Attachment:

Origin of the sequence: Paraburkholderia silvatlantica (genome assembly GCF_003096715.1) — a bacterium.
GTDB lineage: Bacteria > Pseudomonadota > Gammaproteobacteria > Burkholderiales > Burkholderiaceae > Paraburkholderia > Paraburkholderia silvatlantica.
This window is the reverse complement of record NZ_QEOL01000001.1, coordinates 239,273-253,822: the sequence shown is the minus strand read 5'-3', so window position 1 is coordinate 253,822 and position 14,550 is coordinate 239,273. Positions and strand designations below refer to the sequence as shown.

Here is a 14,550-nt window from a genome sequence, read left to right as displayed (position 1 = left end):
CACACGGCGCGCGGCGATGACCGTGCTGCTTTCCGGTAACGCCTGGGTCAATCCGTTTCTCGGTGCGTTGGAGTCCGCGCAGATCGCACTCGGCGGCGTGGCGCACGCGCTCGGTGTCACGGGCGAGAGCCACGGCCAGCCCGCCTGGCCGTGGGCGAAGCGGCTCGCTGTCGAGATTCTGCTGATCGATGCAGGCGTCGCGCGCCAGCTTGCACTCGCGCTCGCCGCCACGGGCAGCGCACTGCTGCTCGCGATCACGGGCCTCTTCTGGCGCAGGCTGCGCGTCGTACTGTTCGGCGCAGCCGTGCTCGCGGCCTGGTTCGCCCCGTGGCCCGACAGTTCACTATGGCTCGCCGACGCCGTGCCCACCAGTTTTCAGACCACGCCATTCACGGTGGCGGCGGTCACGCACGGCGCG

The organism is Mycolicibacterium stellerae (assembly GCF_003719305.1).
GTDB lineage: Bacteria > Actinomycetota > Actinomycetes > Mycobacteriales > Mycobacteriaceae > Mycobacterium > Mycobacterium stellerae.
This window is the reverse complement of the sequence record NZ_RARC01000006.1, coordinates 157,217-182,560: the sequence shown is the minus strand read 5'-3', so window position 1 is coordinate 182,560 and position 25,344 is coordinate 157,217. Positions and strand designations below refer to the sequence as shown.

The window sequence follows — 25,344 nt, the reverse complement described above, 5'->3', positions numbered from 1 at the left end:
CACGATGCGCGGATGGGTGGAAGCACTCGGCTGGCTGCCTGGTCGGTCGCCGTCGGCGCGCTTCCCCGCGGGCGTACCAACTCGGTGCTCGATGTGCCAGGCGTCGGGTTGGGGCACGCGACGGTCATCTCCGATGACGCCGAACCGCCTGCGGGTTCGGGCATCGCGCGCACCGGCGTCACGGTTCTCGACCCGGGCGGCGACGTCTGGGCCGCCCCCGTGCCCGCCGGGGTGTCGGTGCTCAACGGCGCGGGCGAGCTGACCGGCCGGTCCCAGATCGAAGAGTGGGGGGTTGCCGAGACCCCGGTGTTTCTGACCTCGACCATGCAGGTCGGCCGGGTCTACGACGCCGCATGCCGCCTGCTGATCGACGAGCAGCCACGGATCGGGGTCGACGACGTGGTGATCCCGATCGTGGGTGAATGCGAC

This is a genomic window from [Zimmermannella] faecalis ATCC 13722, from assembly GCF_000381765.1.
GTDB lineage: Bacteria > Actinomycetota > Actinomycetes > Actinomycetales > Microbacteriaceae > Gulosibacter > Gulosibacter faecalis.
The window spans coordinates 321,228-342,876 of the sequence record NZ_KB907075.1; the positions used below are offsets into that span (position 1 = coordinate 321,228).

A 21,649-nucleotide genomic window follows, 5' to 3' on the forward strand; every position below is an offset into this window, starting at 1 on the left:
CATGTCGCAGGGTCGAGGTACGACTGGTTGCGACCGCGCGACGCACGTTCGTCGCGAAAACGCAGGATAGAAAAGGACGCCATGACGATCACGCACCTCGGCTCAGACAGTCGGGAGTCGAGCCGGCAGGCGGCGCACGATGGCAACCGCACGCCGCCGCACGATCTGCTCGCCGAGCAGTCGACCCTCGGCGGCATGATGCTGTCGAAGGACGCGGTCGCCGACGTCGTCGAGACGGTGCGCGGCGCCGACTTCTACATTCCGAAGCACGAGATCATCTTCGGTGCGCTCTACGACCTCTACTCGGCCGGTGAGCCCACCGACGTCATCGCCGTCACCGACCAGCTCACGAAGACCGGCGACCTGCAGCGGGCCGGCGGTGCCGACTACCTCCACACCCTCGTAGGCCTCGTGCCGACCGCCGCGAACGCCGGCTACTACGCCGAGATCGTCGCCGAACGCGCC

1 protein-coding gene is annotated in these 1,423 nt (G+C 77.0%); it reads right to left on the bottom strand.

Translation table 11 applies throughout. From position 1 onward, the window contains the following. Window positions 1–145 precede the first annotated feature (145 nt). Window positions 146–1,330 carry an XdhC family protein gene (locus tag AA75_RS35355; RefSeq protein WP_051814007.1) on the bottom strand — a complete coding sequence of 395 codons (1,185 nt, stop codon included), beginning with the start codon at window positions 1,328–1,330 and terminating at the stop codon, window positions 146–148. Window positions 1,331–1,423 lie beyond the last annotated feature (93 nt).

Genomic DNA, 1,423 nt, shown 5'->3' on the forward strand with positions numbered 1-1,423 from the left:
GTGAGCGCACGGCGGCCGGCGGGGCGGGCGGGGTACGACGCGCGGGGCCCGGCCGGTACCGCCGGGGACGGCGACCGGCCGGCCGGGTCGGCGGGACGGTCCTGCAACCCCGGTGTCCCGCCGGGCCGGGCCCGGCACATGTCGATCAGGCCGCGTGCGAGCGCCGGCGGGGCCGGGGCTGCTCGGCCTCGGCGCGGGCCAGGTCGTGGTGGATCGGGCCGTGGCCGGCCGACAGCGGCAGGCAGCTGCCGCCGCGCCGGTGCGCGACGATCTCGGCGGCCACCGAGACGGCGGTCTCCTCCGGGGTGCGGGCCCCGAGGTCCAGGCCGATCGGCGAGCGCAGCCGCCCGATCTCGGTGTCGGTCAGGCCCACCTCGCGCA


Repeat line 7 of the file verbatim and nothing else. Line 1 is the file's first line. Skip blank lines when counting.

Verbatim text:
GTDB lineage: Bacteria > Actinomycetota > Actinomycetes > Mycobacteriales > Mycobacteriaceae > Mycobacterium > Mycobacterium stellerae.